The other acronym that I rely upon is from the Army Manual and is more comprehensive that the STOP acronym but more suited for a survival situation whether that be urban or wilderness: SURVIVAL
  • S - Size up your situation
  • U - Use your senses. What do you see, hear, smell, feel, taste?
  • R - Remember where you are and don't rely upon others to do it for you.
  • V - Vanquish fear and panic. Use STOP.
  • I - Improvise, what do you have on hand to use?
  • V- Value living, don't give up.
  • A - Act like a native, blend in.
  • L - Live by your wits but for now learn your basic skills.
Make sure you take some notes and keep these acronyms fresh in your mind. They can help you reduce stress on a daily basis and may save your backside in a survival situation.


Sara F. Hathaway
Author Sara F. Hathaway is an individual with an insatiable urge for learning. She grew up in the woods of Michigan, fishing, hunting, gardening, canning, and horseback riding with her family. She loved to learn about the stories of times past from her great grandparents and grandparents. She learned about a time much different from our own when a trip to the grocery store was not all it took to make sure your family was fed. She delighted in the outdoors and learning how to survive there without the trappings of modern life.

After moving to the rural mountain landscape of California, she attended The California State University of Sacramento and graduated with a bachelor’s degree in General Business Management. She managed many businesses, all while working on the manuscript for her fictional novel, Day After Disaster. Eventually she realized that her passion for the outdoors and learning about survival techniques outweighed her passion for the business world. She took her marketing skills and applied them to launching a successful platform for her first novel, Day After Disaster and its sequel, Without Land.

Sara still lives in Northern California with her husband and two sons where she is at work on The Changing Earth Series. She delights in helping other authors find the same marketing success and enjoys her time that she gets to spend honing her survival skills while teaching these skills to her sons. For more information and a free copy of “The Go-Bag Essentials” featuring everything you need to have to leave your home in a disaster visit: www.authorsarafhathaway.com
Purchase Without Land
Purchase Day After Disaster


 

Tuesday, October 18, 2016

Desert Survival: Finding Shelter

Episode 66; Season 2, ep 31

Description of Today's Episode: The Without Land adventure takes an abrupt turn. Here today to teach us about desert survival and how to find shelter in the desert is Survival professional and author of Urban & Wilderness Survival, Emergency Preparedness, James E. Hart.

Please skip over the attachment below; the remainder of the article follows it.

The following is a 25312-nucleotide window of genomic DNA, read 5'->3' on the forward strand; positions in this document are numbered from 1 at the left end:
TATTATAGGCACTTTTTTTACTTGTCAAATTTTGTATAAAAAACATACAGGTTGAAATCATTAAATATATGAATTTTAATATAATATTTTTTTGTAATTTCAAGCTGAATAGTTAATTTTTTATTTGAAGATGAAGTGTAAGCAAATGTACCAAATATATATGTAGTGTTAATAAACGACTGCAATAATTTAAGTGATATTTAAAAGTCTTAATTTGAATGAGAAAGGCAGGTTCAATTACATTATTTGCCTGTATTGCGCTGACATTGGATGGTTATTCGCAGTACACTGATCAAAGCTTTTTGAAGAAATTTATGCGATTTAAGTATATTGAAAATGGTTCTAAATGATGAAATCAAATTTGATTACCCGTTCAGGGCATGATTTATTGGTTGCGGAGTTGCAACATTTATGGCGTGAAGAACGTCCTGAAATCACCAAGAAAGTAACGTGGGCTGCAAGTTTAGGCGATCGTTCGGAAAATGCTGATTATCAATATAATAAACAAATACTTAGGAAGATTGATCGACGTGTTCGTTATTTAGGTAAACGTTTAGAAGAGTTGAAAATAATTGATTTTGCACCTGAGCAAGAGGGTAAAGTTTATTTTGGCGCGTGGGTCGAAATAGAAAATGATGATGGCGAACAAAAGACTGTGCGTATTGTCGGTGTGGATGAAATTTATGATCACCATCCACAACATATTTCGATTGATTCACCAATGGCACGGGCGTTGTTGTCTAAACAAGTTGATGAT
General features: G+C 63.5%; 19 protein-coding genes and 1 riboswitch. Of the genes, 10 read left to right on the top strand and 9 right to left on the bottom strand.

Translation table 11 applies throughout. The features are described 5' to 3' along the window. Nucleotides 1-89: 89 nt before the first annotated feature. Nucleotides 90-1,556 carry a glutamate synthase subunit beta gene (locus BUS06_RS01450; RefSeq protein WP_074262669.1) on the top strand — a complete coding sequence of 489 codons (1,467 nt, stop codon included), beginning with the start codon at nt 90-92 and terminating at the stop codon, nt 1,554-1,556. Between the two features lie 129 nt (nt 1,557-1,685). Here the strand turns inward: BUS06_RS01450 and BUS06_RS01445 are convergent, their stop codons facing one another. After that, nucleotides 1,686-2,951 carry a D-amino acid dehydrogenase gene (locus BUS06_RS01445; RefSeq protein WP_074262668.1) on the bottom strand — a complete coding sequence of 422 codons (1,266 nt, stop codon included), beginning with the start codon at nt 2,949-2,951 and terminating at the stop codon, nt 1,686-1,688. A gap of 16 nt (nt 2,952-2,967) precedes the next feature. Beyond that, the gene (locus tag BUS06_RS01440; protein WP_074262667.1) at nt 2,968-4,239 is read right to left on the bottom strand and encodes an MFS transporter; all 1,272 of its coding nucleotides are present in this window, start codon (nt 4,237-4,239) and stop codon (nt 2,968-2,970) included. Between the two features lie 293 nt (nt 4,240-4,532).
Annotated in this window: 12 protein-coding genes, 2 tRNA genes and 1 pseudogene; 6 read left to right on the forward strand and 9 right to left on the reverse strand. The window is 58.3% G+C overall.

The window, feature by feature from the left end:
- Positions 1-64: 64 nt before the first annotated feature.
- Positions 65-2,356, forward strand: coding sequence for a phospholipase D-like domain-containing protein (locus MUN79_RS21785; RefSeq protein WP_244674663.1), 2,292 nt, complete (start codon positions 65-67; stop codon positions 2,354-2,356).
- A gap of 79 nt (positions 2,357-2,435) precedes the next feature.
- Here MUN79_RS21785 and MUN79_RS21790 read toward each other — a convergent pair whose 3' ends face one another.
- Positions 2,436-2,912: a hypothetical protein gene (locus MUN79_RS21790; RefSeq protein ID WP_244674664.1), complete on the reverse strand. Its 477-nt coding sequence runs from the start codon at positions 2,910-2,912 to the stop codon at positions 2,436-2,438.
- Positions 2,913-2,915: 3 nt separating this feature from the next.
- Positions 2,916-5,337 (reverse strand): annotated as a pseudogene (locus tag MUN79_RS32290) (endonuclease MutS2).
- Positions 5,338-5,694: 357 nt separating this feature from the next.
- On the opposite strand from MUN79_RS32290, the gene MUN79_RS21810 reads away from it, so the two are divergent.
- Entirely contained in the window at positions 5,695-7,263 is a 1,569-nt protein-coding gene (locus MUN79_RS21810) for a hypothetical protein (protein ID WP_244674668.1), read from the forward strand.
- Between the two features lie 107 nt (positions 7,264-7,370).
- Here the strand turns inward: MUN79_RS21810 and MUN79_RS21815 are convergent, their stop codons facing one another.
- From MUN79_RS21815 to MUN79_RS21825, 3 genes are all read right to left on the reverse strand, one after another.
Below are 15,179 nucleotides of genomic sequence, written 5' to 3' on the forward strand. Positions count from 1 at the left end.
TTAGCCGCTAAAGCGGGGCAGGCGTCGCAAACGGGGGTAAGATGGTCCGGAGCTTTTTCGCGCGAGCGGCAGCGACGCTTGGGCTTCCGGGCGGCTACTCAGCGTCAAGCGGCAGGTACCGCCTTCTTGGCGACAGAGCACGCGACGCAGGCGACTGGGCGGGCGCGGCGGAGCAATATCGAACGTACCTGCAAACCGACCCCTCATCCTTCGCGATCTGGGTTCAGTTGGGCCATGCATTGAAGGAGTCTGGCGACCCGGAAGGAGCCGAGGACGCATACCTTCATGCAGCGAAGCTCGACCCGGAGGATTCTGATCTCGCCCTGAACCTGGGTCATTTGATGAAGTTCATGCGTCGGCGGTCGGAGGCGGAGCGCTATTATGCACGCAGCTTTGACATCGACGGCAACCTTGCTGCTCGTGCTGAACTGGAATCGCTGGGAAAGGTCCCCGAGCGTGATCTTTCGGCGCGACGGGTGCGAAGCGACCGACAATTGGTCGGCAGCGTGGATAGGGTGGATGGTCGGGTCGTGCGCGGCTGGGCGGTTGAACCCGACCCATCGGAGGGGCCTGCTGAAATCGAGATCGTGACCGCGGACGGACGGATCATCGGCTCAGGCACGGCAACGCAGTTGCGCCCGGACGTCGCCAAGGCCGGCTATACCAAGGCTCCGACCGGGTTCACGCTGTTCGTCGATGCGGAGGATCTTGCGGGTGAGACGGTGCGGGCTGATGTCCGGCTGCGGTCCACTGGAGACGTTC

Featured Chapter Quote:
"She had been taught a playbook for this scenario and she was focused."

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Desert Survival Lessons From James

In 1955 James Hart was stuck on the Interstate with his family. Even though cars were easier to work on, their radiator blew outside of Bakersfield. Back then there were no rest stops or convenience stores. Other cars were not a frequent site on the road and they waited seven hours to get someone to stop. They were not prepared to be stranded this long in the desert with no water. They sucked on rocks to keep their mouths wet and curled up in any shade they could find. Finally, they got a tow but James made a personal vow to never let anything like this catch him unprepared again. James says, "When you are out of water that long in the heat, it makes an impression on you."

James explains that there are some major differences between survival in the forest versus survival in the desert. In the forest you are generally higher. There is more wind, clouds, and evaporation. There are more water sources and more shade sources. The desert may only get twenty four inches of rain per year in a semi-arid region and ten inches in an arid region. You will need to find cottonwood or other greenery to lead you to water. The greenery will show you places it may have rained recently. Also you can follow the animals and find water areas but this may take ten to fifteen days to accomplish.

James is most familiar with the deserts of Utah. There the groundwater is contaminated with ground salt and sulfur. You have to distill the water in these areas; a survival straw will not remove the contaminates. Shrubby areas will lead you to where you can dig down on dry stream beds to find water. You may have to dig two to three feet down to find moisture. Then you can set up a solar still to harvest the water.